New Rakuten Marketplace on

No primary category set

At the Rakuten Expo the new Rakuten Marketplace model was unveiled. Coming to are Rakuten Marketplace storefronts and a ton of support to help merchants succeed.

Launching the Rakuten Marketplace shops will give retailers their own home on Listings in a merchants store will be searchable on, but retailers are free to brand their store and promote it using a merchant tool box to customers on

What’s interesting with is the support they have in place, Adam Stewart, Director of Marketing emphasised today at the Rakuten Expo that they’re looking for a “merchant centric partnership” with a “win, win, win” relationship. If merchants are getting sales and consumers are getting great deals then Rakuten will also win. won’t leave you to open an account and cross your fingers that the sales will roll in. They have a team of ECCs (Ecommerce Consultants) ready to not only to help you set your business up, but also to help you grow. They’re eager to look at your metrics and make suggestions as to how you can be more successful on

Mikitani Hiroshi, the CEO of Rakuten, having grown Rakuten to the number one marketplace in Japan has long been eyeing up Europe for expansion. He’s been looking at building a global network for ecommerce and to that end has for many years has mandated that English is used for all internal communications.

Tradoria, an acquisition in Germany is now fully branded as, and it wouldn’t surprise me to see the brand name disappear in a few years. Rakuten are serious about partnering with UK retailers to build a world class marketplace for the UK and the announcements today are just the start.

If you’re interested in getting started on the Rakuten Marketplace on then email them at [email protected]. They promise to be in touch within one working day to help you get started.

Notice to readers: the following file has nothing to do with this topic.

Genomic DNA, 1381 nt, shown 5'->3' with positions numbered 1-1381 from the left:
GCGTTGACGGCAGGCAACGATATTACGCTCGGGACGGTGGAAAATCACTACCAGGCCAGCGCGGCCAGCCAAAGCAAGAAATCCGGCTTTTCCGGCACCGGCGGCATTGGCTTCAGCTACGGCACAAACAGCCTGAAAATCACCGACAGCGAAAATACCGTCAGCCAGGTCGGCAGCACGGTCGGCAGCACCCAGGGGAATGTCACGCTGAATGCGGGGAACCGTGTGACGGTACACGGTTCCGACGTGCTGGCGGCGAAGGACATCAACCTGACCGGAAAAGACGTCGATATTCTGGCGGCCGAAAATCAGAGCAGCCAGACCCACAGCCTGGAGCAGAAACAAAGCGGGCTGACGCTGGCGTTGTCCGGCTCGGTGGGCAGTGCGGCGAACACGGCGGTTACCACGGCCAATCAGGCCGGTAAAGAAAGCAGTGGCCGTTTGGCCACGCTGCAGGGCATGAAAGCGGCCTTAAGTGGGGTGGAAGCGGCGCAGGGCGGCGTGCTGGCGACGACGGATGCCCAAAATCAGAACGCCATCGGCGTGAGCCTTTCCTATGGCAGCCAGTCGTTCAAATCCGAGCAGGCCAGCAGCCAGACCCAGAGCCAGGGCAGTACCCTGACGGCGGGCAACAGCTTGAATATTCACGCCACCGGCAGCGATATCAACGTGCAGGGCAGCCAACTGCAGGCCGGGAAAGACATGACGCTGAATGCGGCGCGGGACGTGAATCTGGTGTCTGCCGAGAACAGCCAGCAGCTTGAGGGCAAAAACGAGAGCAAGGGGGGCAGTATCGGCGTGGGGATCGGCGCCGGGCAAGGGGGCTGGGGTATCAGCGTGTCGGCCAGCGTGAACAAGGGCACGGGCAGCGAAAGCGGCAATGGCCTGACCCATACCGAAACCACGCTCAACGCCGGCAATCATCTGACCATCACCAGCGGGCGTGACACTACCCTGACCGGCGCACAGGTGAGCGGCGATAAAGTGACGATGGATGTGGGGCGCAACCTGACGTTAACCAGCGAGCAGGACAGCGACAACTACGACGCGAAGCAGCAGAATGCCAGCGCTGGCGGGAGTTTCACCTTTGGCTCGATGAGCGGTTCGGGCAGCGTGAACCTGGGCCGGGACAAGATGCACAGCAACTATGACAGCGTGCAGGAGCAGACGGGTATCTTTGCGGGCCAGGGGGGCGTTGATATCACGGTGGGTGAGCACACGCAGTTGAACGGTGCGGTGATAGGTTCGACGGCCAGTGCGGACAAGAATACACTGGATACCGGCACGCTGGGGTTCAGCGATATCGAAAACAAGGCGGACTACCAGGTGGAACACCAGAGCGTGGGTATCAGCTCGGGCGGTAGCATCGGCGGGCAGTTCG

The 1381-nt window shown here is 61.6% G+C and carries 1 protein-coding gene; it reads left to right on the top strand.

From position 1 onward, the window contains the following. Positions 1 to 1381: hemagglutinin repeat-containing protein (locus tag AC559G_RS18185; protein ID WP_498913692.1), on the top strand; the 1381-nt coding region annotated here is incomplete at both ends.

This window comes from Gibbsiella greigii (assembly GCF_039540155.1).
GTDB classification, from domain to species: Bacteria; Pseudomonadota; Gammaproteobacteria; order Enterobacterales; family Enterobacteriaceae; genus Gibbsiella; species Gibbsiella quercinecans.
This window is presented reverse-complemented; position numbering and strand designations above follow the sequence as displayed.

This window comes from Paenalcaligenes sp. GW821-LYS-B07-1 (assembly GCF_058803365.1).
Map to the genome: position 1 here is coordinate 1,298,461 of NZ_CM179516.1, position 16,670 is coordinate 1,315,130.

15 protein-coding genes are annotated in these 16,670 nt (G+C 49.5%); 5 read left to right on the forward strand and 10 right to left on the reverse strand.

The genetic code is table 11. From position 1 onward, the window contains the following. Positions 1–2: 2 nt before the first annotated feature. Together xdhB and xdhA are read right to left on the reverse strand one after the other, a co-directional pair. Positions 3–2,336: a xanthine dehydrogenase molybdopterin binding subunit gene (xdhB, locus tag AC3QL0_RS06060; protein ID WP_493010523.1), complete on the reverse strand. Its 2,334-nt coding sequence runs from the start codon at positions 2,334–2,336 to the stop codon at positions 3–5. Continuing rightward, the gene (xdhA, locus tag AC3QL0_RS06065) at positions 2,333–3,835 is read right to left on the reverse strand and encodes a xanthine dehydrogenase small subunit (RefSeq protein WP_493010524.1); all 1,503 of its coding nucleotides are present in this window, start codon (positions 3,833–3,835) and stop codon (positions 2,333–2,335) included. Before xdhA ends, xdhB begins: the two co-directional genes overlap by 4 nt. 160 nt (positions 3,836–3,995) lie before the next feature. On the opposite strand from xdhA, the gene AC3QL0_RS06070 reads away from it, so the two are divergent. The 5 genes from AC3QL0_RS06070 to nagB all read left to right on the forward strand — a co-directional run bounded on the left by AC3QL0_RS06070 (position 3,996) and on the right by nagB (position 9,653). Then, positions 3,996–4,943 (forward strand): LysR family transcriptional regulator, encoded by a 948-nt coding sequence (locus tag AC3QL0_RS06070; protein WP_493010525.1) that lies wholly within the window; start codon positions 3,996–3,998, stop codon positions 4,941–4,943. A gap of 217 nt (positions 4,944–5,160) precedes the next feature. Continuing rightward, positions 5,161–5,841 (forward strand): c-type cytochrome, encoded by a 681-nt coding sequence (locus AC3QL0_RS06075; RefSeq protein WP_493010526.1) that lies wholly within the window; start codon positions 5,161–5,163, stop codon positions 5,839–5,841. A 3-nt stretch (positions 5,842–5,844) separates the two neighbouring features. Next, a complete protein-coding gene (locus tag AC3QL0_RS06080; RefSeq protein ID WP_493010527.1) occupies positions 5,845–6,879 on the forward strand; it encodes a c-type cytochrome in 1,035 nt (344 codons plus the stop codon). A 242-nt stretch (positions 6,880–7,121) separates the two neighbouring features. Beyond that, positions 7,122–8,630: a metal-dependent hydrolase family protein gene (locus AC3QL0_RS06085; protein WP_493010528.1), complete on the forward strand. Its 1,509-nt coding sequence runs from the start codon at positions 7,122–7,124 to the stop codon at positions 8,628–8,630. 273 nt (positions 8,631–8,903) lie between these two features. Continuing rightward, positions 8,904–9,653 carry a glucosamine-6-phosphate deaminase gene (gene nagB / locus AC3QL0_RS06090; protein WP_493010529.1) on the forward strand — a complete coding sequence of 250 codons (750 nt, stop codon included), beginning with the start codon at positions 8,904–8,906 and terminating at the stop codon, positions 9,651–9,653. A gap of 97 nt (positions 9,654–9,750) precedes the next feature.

12 Responses

  1. Gosh they would be mad to move away from the domain name in favour of rakuten, i mean it hardly rolls off the tongue does it?

  2. play a more universal name? Very subjective, sure a 4 letter domain is ‘sticky’ but I think its myopic to say Rakuten wont be embraced when you consider how many brands on first glance aren’t based on a western language, eg. Toshiba, Hyundai to name just two conglomerates.

    The days of England having an empire on which the sun never sets is well gone, we are fortunate that english is the language of business worldwide but we should not be complacent. Mini-rant over.

  3. Rakuten sounds OK in Japanese with good meaning but in English it is just a name. Play is a lot easier.

  4. Mitsubishi, Bandai, Kawasaki, Fujitsu, Hitachi, Daihatsu, Konica Minolta, Sanyo, Yamaha, Toshiba….

    …anyone think that these Japanese companies will fail unless they have Anglicised names?

  5. You can say it how it is written rak-u-ten. If you happen to talk about it to a Japanese person they might say rak-ten as they will quicken the u.

    However, in the grand scheme of things, an easy name.

  6. @Joger

    Well I don’t think its such a big deal. Nothing a snazzy TV advert, featuring a Boney M Cover of ‘Rasputin’, can’t solve.


  7. If I was them, I’d be re-branding every site “play”, which is surely a far better domain than “Rakuten”
    However, if they don’t want “”, I’ll have it!
    And I have to say I can’t understand Craig’s comments on the British Empire. We are talking about “.com” domain names, I fail to see the connection.



Rakuten France partners with Storfund


Rakuten partners with Uber Eats Japan


Rakuten launches online marketplace for NFTs


3PL win Rakuten Kobo e-readers distribution


Rakuten Super Logistics celebrate the perseverance of ecommerce

ChannelX Guide...

Featured in this article from the ChannelX Guide – companies that can help you grow and manage your business.


Take a look through a selection of the latest articles on ChannelX

Register for Newsletter

Receive 5 newsletters per week

Gain access to all research

Be notified of upcoming events and webinars